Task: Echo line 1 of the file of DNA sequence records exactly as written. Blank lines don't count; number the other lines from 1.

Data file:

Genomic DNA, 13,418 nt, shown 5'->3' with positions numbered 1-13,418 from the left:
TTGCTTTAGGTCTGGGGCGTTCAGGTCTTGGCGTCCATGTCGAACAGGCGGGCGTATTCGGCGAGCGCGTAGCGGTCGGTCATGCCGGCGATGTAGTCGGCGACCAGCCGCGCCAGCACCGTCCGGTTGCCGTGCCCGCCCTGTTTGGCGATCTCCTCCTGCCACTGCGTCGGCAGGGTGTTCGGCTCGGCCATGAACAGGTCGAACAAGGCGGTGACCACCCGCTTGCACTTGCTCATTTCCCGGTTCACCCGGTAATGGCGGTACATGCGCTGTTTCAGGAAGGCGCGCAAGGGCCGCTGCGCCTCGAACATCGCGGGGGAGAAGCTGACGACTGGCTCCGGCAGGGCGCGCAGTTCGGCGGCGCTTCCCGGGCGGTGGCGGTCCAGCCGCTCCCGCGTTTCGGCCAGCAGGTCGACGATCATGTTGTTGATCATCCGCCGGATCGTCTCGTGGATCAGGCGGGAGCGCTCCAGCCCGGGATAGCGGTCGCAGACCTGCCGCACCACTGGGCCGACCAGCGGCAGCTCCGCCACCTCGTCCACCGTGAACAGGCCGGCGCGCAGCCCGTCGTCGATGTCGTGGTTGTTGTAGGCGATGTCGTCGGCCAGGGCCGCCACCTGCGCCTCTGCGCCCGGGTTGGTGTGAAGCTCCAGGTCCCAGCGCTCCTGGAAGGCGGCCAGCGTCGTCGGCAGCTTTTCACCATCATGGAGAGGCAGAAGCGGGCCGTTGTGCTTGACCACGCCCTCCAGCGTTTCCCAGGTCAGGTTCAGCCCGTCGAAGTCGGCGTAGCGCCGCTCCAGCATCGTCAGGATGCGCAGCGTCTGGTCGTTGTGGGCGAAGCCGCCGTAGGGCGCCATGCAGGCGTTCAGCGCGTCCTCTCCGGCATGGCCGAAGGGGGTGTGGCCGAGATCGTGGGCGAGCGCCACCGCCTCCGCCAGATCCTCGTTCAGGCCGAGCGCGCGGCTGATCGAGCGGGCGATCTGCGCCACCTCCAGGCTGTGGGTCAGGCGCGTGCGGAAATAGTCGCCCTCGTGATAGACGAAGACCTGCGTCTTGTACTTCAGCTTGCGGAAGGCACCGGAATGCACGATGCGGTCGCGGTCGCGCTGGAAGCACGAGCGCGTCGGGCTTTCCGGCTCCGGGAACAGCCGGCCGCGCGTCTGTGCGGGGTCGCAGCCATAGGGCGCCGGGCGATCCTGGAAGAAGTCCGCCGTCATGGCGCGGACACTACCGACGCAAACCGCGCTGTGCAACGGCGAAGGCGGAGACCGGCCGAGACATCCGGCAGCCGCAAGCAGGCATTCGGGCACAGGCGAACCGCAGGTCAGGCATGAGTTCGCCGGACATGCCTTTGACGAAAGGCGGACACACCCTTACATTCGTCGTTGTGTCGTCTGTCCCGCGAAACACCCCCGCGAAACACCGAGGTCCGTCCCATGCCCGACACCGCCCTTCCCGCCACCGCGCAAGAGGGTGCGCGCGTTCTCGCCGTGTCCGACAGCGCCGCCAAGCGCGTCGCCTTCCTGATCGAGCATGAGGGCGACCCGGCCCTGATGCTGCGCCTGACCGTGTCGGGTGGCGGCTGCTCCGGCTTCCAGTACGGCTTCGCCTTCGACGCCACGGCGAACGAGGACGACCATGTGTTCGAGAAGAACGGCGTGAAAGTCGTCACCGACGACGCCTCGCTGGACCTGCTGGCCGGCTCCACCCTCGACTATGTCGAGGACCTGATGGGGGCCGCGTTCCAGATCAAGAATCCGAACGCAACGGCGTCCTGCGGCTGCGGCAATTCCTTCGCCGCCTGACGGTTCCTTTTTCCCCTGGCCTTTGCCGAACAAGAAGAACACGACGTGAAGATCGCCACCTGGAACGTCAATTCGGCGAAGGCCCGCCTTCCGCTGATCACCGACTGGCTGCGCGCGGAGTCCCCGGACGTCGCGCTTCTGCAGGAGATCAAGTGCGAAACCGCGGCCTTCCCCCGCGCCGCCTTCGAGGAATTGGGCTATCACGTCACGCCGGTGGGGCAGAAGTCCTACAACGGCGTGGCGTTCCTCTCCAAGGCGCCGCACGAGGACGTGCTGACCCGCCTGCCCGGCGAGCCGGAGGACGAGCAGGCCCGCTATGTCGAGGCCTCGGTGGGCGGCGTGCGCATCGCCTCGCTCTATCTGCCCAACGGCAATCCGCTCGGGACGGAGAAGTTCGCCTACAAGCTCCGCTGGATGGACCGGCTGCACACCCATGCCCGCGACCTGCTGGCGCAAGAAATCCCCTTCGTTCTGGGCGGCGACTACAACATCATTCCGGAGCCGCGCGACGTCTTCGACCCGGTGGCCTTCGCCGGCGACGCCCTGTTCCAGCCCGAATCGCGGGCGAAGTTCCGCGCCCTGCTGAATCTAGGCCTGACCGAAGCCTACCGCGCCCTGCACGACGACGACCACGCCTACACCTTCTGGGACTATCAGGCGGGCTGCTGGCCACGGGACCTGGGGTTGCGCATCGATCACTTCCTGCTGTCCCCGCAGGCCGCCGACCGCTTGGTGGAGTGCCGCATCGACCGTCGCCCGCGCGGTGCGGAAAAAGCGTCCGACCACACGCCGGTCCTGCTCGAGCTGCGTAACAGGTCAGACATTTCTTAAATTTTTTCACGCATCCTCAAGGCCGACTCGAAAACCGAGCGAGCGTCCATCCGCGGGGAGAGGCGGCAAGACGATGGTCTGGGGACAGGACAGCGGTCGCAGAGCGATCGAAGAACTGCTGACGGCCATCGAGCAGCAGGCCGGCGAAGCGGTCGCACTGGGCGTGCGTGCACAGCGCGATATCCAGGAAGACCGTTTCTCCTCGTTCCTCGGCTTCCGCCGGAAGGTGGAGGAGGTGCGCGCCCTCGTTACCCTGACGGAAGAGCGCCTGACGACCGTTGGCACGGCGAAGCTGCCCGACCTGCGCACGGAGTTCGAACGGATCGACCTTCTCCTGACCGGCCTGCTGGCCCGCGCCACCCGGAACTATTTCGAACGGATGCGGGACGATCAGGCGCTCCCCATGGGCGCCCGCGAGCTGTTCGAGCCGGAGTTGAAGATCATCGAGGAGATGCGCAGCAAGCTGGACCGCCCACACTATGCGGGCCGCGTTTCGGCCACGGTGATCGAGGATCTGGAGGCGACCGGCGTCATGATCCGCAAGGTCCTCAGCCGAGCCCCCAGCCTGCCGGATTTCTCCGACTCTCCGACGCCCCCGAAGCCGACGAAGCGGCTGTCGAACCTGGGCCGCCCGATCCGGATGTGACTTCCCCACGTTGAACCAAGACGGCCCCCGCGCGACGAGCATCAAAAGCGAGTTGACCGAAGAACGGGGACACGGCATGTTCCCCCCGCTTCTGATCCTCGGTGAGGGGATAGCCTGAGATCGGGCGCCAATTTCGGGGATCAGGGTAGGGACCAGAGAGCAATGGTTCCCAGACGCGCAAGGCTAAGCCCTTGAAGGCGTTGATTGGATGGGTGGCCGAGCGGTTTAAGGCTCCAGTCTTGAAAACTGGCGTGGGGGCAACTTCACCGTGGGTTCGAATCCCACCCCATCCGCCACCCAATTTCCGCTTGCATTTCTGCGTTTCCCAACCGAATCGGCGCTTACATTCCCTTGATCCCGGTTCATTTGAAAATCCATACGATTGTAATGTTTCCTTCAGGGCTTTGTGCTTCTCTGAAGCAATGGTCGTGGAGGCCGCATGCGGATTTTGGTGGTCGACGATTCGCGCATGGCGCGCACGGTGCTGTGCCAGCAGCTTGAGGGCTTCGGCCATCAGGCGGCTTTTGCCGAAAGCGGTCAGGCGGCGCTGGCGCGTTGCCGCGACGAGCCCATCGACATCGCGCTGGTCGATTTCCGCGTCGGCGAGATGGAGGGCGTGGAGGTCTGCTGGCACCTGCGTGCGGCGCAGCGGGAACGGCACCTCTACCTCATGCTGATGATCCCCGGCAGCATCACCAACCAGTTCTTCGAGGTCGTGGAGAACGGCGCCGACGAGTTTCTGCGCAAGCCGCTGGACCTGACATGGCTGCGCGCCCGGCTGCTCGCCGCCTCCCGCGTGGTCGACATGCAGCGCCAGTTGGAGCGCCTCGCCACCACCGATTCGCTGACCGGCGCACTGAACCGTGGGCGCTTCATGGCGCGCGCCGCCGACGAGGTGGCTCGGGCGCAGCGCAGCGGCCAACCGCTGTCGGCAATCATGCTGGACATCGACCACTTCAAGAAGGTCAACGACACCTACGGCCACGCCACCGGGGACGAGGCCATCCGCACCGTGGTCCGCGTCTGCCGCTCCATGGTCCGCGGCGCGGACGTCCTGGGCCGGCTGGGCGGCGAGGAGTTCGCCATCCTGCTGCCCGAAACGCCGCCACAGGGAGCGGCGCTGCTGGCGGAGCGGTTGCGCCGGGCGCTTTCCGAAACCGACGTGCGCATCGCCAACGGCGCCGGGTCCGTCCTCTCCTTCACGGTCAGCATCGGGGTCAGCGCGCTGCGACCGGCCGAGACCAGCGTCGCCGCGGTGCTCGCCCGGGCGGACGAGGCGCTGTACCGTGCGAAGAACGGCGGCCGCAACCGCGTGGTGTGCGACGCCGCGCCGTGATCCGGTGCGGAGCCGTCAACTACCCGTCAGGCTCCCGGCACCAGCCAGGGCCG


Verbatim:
Genomic DNA, 13,418 nt, shown 5'->3' with positions numbered 1-13,418 from the left: